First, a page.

At a news conference on Wednesday, the police chief had claimed that he was prohibited by law from releasing the video, since it was evidence in an ongoing criminal investigation. However, lawyers for the local CBS News affiliate, WBTV, have written to the police department asking for the video to be released in accordance with North Carolina’s current law on public records, which says that the “circumstances surrounding an arrest,” must be divulged.
As the WBTV correspondent Nick Ochsner notes, though, a revision to that law, passed by the North Carolina General Assembly and due to take effect next week, allows the police to withhold video from the public unless a court orders it to be released.
— Nick Ochsner (@NickOchsnerWBTV) September 21, 2016
This is not the first time the Charlotte-Mecklenburg Police Department has refused to release dashcam video of a fatal shooting that angered the public. As Leon Neyfakh reported for Slate, three years ago a similar recording convinced Putney’s predecessor, Chief Rodney Monroe, to pursue criminal charge against one of his officers, Wes Kerrick, for the fatal shooting of an unarmed black man, Jonathan Ferrell.
That video, however, was not made public until Kerrick’s trial. While it confirmed that Ferrell, who had crashed his car and was then mistaken for a robber by a woman he asked for help, was unarmed when he was shot 10 times by Kerrick, the video also showed that he did run in the officer’s direction.
Although Kerrick – who had turned off the dashcam in his car – was charged with voluntary manslaughter, his trial ended in a mistrial last year, with the jury split 8-4 in favor of acquittal.
Anger over the failure to convict that white officer in the killing of a black man who was clearly unarmed helped set the stage for the outpouring of rage this week at the perceived injustice of Scott’s killing. Although the officer who shot Scott was also black – and some of the protesters filmed engaging in violence this week were white – the force is viewed by many black residents of Charlotte as biased against them.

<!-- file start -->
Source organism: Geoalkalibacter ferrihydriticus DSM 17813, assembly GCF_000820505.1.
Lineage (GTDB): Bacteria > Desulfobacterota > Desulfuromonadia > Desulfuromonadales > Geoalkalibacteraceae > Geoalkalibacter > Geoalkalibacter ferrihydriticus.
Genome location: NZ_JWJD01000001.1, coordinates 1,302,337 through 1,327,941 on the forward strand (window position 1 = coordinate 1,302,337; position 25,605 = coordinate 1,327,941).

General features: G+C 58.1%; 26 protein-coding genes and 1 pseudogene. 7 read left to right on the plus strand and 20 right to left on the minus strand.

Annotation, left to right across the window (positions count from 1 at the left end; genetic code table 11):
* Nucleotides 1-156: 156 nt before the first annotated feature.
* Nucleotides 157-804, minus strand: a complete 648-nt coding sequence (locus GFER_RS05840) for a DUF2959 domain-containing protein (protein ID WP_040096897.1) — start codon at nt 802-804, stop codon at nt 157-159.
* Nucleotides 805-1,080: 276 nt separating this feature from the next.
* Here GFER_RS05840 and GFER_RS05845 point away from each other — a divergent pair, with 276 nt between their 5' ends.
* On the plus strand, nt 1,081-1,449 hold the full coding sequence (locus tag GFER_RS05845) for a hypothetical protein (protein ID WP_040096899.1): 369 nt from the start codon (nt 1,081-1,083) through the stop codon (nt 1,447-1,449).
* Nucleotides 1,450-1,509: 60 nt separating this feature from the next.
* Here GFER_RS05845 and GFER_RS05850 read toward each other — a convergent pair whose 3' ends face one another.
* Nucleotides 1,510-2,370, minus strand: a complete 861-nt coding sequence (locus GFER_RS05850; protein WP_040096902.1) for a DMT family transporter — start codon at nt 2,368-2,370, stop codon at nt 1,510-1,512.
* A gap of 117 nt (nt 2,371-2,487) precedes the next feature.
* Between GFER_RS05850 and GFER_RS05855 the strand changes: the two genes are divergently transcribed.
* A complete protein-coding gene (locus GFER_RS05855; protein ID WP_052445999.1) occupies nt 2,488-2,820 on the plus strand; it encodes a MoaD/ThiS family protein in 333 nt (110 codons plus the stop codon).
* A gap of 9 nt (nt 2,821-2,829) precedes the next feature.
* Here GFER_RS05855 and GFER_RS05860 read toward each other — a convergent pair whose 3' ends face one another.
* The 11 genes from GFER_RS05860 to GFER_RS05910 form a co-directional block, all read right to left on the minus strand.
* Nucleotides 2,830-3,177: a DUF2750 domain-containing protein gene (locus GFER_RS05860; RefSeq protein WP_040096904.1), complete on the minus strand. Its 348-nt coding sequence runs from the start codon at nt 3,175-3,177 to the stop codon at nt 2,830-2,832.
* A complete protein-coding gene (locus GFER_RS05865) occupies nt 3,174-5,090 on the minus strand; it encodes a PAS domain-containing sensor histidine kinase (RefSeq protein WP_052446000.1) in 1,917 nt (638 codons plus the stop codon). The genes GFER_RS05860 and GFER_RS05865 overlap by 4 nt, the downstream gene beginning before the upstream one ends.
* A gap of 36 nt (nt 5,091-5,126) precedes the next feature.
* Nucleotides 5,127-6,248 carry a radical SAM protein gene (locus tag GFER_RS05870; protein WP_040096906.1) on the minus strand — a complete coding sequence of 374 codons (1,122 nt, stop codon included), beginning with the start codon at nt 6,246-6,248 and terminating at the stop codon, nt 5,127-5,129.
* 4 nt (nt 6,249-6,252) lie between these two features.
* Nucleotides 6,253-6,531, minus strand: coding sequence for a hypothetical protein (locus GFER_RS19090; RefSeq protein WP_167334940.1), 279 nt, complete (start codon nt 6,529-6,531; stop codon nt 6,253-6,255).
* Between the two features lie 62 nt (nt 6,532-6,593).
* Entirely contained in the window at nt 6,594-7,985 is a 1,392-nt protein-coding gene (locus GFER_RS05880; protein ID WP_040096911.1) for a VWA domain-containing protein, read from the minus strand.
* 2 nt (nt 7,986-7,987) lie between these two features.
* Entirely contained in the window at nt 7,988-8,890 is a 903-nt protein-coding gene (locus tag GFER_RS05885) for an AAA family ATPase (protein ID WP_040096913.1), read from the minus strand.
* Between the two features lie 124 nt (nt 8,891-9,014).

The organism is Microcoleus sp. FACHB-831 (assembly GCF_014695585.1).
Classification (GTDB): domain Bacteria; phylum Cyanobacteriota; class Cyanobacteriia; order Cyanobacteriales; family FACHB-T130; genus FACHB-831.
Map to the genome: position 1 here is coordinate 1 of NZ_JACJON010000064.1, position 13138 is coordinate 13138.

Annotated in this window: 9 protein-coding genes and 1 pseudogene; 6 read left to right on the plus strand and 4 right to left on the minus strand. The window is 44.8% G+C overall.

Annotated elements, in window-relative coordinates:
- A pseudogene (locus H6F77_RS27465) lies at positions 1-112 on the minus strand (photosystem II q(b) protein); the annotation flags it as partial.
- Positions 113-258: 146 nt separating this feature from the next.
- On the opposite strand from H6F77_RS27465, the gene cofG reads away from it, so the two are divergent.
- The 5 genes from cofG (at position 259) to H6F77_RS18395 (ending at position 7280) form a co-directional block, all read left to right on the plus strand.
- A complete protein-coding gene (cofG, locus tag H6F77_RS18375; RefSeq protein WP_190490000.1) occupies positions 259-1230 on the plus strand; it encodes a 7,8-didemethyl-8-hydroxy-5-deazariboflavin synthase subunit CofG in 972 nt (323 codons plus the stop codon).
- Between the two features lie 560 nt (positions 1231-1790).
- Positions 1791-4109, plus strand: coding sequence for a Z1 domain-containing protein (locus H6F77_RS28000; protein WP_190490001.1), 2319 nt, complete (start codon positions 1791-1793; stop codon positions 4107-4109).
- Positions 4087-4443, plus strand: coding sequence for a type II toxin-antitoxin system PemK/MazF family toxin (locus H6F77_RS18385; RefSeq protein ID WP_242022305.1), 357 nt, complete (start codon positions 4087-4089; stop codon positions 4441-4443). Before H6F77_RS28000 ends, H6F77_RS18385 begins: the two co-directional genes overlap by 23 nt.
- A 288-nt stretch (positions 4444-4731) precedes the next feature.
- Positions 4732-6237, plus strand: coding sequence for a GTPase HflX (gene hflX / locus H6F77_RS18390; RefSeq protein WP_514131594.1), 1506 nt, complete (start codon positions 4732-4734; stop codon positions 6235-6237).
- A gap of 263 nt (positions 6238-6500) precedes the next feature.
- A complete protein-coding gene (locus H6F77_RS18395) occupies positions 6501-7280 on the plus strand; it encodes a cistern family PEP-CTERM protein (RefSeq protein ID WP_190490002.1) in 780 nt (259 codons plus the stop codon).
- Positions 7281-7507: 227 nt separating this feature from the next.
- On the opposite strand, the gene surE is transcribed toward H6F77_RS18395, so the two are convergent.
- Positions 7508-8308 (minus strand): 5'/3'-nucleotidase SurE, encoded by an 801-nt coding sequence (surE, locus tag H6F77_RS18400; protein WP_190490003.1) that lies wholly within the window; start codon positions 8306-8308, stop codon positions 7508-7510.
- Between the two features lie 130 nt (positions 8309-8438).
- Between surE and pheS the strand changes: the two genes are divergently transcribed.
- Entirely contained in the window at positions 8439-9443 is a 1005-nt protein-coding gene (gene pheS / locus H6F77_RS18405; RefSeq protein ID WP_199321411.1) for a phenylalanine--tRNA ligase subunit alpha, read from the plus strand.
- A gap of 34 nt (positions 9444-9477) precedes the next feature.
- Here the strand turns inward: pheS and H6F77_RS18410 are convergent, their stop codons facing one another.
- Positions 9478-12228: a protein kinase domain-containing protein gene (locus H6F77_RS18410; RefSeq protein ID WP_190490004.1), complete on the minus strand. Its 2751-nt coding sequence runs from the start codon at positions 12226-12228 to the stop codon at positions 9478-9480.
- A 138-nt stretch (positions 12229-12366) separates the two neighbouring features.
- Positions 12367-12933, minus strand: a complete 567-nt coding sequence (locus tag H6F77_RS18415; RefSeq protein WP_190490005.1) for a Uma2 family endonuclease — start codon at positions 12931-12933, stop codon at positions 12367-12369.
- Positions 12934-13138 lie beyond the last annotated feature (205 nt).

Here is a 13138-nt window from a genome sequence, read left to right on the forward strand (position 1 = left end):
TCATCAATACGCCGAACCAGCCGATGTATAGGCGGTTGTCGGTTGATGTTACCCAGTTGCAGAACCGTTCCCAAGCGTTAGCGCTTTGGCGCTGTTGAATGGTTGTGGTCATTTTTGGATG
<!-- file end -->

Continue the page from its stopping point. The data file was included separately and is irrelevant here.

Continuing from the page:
In the immediate aftermath of Scott’s shooting, his distraught brother told a local news crew that pressed him for a comment: “All white cops are fucking devils – and white people.”
— Trey (@TreyWCNC) September 21, 2016
UPDATE: Later on Thursday, the Charlotte-Mecklenburg Police Department Twitter feed reported that Chief Putney told CNN the video was not recorded from an angle that would show if Scott had a gun in hand.
— CMPD News (@CMPD) September 22, 2016
Hours later, demonstrators chanted for the release of the video during street protests in the city, as my colleague Alice Speri reported from Charlotte.
On Friday morning, Charlotte’s mayor, Jennifer Roberts, told CNN that she does want the video to be made public, eventually, but called the visual evidence “inconclusive.”
— CNN Newsroom (@CNNnewsroom) September 23, 2016
At a news conference later on Friday, the police chief said he still opposed doing so. “I know the expectation that video footage can be the panacea,” Putney said, “and I can tell you that is not quite the case.”